Mumbai ad hoarding collapse: “Regulatory machineries like OOH Association have failed to recognise importance of public safety,” says ad veteran

Tapas Gupta, CMD, BEI Confluence Communication and ex- President & CEO of a McCann agency (PSL Erickson), called out the OOH associations in the country for the tragic incident that took 14 people lives after a 100-feet-tall illegal billboard fell in Mumbai.

By  Akanksha NagarMay 15, 2024 11:18 AM
Mumbai ad hoarding collapse: “Regulatory machineries like OOH Association have failed to recognise importance of public safety,” says ad veteran
Tapas Gupta, CMD, BEI Confluence Communication and ex- President & CEO of a McCann agency (PSL Erickson), told Storyboard18 that OOH owners should borrow best global practices and implement these in India to avoid such incidents, going forward.

The collapse of a mega billboard in Mumbai that killed over a dozen people has raised serious safety concerns about ad hoardings and the accountability of authorities, contractors, ad agencies, industry bodies and brand marketers. Sharing how the illegal hoardings are growing especially in smaller cities, Tapas Gupta, CMD, BEI Confluence Communication and ex- President & CEO of a McCann agency (PSL Erickson), told Storyboard18 that OOH owners should borrow best global practices and implement these in India to avoid such incidents, going forward.

Edited excerpts:

As an advertising industry veteran, what was your reaction to the tragic incident?

As an advertising professional I hang my head in shame and angry at such callousness of authorities. It’s a pity that such avoidable accidents happen even in today’s day and age in big metros where there are strong authorities and bodies that are supposed to regulate such illegal activities.

OOH has traditionally been an unorganised business, but our regulatory machineries like the OOH Association, the Municipalities and other authorities like Railways, Airports have failed to recognise importance of public safety primarily because ‘some other reasons’ or out of sheer negligence that comes out of a bureaucratic mind-set.

What are the possible legal actions that could be taken up against the agency involved?

Legal action should be initiated not only against the OOH contractor firm but also against sanctioning and regulatory authorities. In the Mumbai accident I am told that the hoarding was built on Railway land and supposedly outside BMC domain. This is a clear case of passing the buck. The Court should appoint a retired judge to investigate the bottom and fix accountability and punish the guilty. No action in our country happens unless the Courts intervene. Human lives gone are irreplaceable, but Courts should ensure heavy compensation for the guilty authorities including the Government of the day for bereaved families on a priority basis.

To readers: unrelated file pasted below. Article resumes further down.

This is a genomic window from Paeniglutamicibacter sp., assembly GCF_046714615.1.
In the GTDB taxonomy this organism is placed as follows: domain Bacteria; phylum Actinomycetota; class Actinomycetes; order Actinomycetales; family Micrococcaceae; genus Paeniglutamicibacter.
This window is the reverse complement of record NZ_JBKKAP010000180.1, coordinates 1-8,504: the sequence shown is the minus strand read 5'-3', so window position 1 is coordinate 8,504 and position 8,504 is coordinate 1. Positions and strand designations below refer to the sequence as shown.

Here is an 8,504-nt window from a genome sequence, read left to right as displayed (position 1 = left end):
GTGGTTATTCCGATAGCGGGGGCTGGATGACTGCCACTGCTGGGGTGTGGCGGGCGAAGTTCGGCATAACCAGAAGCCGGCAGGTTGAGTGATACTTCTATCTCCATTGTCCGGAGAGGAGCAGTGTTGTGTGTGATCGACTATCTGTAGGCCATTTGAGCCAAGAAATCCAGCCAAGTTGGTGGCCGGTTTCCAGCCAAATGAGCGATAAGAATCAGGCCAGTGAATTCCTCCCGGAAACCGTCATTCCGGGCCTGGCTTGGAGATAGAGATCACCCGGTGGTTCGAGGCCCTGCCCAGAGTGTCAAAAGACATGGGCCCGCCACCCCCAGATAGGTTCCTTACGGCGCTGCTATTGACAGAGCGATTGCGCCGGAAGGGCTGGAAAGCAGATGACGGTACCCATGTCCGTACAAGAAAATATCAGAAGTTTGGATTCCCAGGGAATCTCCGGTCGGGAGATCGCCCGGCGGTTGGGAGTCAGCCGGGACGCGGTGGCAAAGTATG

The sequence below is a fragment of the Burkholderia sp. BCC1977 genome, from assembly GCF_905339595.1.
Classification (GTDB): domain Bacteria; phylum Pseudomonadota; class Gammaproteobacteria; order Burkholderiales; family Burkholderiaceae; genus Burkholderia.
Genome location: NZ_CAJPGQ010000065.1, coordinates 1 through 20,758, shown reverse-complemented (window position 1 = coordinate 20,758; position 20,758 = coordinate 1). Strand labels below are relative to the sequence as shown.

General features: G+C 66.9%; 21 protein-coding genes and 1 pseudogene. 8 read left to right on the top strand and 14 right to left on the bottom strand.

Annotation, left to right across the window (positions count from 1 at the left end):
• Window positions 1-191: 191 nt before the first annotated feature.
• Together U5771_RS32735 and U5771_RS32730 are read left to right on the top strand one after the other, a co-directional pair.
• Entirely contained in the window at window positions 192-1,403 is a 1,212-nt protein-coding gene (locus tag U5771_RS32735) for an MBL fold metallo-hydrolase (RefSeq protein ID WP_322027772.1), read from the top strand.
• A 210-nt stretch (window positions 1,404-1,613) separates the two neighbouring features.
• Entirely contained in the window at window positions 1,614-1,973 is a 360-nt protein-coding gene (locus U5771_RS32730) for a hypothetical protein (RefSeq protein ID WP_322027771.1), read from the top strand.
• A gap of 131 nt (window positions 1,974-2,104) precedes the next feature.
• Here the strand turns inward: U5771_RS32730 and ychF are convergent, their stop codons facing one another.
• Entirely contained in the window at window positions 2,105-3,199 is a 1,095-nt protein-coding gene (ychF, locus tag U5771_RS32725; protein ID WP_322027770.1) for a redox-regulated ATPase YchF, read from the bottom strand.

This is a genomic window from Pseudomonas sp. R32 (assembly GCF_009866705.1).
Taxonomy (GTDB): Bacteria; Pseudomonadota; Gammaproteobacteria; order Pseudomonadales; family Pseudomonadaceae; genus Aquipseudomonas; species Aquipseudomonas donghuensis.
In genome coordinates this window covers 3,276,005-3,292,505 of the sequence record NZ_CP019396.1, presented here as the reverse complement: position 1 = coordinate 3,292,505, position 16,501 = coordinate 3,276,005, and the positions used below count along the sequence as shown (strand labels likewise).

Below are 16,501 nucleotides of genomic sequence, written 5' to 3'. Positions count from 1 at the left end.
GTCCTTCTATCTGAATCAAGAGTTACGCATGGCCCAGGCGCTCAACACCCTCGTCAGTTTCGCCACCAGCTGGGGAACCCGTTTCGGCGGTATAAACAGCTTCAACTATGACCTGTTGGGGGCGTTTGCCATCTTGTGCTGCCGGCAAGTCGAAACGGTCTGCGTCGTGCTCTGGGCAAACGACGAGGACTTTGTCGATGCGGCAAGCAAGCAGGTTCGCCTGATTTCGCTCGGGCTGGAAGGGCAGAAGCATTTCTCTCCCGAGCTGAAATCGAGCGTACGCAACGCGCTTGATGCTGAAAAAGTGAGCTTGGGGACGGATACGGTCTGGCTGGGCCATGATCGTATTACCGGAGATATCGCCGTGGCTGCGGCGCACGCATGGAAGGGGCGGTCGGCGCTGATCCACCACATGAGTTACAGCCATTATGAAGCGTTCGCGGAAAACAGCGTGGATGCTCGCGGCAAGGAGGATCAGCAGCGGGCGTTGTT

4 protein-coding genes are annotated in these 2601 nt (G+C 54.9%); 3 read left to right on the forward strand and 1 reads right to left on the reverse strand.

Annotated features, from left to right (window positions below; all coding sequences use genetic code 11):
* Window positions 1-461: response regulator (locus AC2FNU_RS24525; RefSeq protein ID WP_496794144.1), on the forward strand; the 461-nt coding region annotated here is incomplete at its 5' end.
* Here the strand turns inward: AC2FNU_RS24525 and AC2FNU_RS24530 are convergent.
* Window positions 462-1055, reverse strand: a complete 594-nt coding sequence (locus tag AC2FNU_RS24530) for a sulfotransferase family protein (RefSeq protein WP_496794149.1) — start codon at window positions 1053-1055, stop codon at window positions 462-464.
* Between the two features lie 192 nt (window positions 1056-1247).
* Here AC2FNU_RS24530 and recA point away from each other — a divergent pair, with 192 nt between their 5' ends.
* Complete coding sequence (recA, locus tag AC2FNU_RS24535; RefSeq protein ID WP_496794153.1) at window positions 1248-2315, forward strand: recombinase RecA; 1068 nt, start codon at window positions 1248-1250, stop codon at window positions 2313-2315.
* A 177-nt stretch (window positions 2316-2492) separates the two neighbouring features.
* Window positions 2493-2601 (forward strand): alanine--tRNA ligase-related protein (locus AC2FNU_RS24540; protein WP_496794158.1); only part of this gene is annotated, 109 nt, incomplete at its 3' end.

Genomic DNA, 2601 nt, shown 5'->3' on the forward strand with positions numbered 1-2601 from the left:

Another similar incident happened in Bangalore last week. How do you look at illegal hoardings’ business in India?

Yes, the Bangalore incident was fortunately not so severe. But the root of the problem is the same - lack and violation of SOPs (Standard Operating Procedures) by the contractors and ignored by the regulatory authorities out of negligence or ‘other reasons’.

Illegal OOH in all metros in India would be a large percentage. In fact, my experience says that in smaller cities the percentage is much higher, but goes unnoticed because only large metro accidents get media coverage.

Do you think the country lacks adequate rules and safety measures when it comes to outdoor hoarding installations?

The Indian Outdoor Advertising Association (IOAA) claims more than 80% OOH media owners are their members. IOAA should be the first movers in setting up the SOPs and ensure regular compliances in association with the local municipal corporations and other authorities take stringent action against violators. All large countries and evolved economies have OOH Associations. We should borrow some of their best practices and implement these here.

#FreeOurSkylines - Fight against illegal ad hoardings: A terrible tragedy struck on May 13 after a 100-foot-tall illegal billboard fell at a petrol pump in Ghatkopar during dust storms and unseasonal rains in Mumbai. The killer hoarding caused the deaths of over a dozen people and injured many others. The catastrophic incident outraged citizens who have been dealing with the menace of illegal ad hoardings. The people don't want just answers but solutions, as they turn to civic authorities, advertising agencies, industry bodies, brand marketers, and media owners, to take responsibility and fight against the menace of illegal advertising hoardings. So speak up and join the #FreeOurSkylines movement. Write to us at Storyboard18@nw18.com with your concerns and views, and let’s make our cities safer together.

First Published on May 14, 2024 5:37 PM

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